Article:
Whoa Nellie: Dick Lane’s Wrestling Book
Review / May 16, 2019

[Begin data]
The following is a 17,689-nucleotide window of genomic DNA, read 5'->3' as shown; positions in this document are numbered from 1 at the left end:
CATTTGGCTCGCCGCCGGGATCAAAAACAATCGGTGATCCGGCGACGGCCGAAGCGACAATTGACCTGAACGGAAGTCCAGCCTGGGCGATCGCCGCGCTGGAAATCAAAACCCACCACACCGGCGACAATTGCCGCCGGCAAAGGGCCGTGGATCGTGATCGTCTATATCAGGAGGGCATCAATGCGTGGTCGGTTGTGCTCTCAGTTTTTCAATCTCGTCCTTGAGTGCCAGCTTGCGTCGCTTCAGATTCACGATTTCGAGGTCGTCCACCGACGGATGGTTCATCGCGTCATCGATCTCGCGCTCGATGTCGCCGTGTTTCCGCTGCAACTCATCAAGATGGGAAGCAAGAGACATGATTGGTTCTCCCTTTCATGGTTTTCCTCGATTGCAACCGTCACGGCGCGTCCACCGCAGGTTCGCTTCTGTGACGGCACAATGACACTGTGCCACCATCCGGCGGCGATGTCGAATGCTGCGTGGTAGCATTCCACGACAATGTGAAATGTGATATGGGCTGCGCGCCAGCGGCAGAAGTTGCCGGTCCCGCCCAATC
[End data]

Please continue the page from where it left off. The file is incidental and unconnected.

This is a cash-in booklet from the 1940s-50s era when Lane was the announcer on the televised Olympic Auditorium shows during the initial “golden age” when many homes could get wrestling in prime time almost every night of the week. It’s a mere 32 pages, most of which is made up of capsule profiles and pictures of wrestlers of the day. There’s also a short section covering seven of the most popular moves of the day and relatively credible explanations of how they work. It finishes off with a Q&A section with highlights including the revelation that a wrestler can ordinarily hold a tight lock with his fingers at full grip for four to five minutes and that it’s not as important to be as finely conditioned in wrestling as in boxing because “a little girth is necessary to help cushion against the shock of falls and pressure.” The booklet has a surprising number of typos, including references to Jim London and Vern Gagne. It’s a fun little booklet but there’s not a great deal to read, so it’s only worth tracking down as a collector’s piece.